Now that we have looked at the key aspects of the Youth Employment Protection Act, let's take a look at practical solutions for implementing these regulations. This is where our ZEP project time tracking software comes into play. If you already work with ZEP, you know the benefits that our tool offers you in the hectic day-to-day running of your business. But did you know that you are also on the safe side when it comes to youth labour protection?

Working time management

ZEP offers you comprehensive support for various working time requirements in your company, while ensuring compliance with legal regulations such as the Youth Labour Protection Act. As § 8 JArbSchG stipulates that minors may not work more than eight hours a day or more than 40 hours a week, our software allows you to define regular working hours per day or per month. You can define individual working days and working hours for each employee. ZEP allows you to dynamically calculate the standard working time per working day based on the set parameters. The working time models can be easily customised by entering the hours per day or the monthly working hours.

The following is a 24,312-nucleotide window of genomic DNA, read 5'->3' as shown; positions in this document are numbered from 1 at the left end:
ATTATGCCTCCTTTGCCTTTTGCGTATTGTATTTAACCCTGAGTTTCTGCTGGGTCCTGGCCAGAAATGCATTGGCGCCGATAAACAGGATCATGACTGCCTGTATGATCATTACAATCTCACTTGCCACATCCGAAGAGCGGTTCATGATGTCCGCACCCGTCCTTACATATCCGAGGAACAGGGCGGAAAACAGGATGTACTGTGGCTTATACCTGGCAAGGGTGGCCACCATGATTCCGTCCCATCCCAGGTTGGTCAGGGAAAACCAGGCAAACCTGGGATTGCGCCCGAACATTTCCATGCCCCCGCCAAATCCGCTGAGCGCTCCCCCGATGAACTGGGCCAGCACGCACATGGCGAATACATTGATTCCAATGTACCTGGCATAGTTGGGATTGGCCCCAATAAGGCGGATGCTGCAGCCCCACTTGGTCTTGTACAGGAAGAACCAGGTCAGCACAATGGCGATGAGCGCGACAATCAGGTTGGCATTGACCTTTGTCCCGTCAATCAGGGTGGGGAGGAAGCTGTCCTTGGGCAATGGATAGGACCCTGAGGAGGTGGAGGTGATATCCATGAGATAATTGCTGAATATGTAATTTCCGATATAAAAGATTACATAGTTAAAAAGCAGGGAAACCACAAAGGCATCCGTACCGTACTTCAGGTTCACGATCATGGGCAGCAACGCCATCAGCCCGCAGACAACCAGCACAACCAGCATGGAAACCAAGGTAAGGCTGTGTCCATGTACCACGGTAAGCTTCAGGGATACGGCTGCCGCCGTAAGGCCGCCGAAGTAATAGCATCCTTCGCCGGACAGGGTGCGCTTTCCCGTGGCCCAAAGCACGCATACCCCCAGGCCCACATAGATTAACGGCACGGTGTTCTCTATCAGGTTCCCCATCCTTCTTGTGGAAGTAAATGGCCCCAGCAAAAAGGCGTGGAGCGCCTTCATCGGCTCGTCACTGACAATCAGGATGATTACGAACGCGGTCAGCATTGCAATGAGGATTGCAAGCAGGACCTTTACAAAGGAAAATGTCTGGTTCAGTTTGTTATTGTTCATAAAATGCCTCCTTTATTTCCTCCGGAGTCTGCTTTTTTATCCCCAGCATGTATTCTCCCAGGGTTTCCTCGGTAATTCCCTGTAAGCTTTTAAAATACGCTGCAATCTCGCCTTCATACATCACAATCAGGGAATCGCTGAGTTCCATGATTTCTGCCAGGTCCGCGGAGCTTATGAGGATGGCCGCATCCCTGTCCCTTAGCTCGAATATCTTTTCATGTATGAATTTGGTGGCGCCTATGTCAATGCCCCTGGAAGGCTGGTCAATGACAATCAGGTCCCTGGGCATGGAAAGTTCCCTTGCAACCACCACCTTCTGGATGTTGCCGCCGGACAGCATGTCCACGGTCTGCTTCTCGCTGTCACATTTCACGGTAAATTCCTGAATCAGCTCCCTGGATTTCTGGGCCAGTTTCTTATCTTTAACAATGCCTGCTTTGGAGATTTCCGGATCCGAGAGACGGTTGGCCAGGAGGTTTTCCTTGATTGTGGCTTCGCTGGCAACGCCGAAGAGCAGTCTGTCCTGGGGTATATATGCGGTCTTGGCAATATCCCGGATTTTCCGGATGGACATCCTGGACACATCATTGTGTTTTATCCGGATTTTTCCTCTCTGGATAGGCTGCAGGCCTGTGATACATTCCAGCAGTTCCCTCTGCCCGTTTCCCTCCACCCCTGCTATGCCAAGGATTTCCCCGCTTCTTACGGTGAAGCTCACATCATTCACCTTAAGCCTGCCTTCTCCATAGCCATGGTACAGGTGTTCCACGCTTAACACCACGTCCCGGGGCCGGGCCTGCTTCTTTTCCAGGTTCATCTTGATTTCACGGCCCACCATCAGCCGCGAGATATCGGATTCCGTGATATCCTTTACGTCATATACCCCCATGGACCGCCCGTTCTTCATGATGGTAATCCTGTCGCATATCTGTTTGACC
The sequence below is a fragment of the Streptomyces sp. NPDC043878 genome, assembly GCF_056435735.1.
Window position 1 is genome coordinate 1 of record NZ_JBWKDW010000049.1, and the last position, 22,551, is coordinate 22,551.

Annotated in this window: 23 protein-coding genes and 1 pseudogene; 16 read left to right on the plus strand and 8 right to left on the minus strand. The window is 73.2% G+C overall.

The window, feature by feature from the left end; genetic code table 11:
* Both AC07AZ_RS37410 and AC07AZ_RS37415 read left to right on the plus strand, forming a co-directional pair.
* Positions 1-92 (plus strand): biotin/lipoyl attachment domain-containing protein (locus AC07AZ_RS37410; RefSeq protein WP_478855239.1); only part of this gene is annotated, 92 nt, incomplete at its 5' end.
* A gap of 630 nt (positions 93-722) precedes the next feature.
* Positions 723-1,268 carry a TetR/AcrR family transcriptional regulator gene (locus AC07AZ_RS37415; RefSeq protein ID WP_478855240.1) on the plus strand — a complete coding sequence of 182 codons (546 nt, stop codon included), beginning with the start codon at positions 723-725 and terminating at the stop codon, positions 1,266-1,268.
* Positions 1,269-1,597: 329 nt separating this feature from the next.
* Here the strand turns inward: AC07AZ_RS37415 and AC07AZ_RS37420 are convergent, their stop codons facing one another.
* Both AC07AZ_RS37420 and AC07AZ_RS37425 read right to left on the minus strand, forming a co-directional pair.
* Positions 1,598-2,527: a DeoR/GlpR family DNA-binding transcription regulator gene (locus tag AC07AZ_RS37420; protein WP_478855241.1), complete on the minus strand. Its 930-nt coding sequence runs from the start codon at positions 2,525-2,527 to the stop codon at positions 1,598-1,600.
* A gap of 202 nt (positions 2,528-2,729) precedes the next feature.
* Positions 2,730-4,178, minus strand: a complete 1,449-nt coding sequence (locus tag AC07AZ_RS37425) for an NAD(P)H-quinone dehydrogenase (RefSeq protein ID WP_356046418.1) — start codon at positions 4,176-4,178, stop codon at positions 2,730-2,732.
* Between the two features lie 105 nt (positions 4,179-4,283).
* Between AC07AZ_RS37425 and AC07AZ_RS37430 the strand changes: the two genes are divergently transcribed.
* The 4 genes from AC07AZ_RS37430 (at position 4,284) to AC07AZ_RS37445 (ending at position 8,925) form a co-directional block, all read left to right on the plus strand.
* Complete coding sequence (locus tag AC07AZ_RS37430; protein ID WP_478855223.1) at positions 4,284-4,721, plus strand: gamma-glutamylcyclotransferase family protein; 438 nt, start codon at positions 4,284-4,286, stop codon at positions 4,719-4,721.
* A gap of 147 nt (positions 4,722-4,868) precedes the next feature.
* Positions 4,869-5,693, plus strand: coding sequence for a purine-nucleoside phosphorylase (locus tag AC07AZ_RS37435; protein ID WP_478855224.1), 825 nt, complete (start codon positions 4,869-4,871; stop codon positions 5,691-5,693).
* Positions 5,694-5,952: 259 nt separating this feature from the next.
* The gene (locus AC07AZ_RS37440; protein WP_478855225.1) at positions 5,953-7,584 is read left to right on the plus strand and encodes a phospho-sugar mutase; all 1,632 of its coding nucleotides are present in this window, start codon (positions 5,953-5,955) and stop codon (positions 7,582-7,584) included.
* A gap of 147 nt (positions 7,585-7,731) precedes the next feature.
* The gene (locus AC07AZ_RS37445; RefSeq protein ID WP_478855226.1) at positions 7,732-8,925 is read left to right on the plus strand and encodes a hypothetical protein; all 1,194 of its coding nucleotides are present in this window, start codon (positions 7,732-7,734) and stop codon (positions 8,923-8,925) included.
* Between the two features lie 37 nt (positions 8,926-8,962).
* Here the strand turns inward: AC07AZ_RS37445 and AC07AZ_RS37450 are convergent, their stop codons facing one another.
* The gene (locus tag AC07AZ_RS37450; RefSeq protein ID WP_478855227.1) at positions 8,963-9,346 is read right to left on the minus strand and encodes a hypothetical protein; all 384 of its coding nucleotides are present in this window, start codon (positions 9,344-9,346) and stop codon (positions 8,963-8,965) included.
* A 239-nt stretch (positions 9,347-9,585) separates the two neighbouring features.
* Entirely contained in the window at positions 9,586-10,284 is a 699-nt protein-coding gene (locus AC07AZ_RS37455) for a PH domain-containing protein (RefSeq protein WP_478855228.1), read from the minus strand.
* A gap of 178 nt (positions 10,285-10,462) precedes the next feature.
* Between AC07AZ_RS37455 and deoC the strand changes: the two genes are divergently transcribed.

Mapping vocational school days

With absence management in ZEP, you fulfil all legal requirements associated with § 9 JArbSchG. In order to adequately map your trainees' vocational school days in ZEP, it is possible to create a specific reason for absence. This reason for absence enables differentiated recording and documentation of your trainees' vocational school days. To do this, it is advisable to create a new reason for absence in the "Paid absence" category, for example with the designation "BS - Vocational school". Creating this specific reason for absence allows you to map the vocational school days in different ways. The days can be entered either as a full day, half a day or for a specific time slot (e.g. for block lessons). This flexibility enables your trainees to enter and document their vocational school days easily and efficiently in ZEP. According to §9 JArbSchG, vocational school days and weeks are counted towards the working hours of young people. The absenteeism regulation in ZEP takes this into account by recording lesson times including breaks and integrating them into the total working time. This ensures that you comply with legally prescribed rest periods and limits.

Break regulations also apply to trainees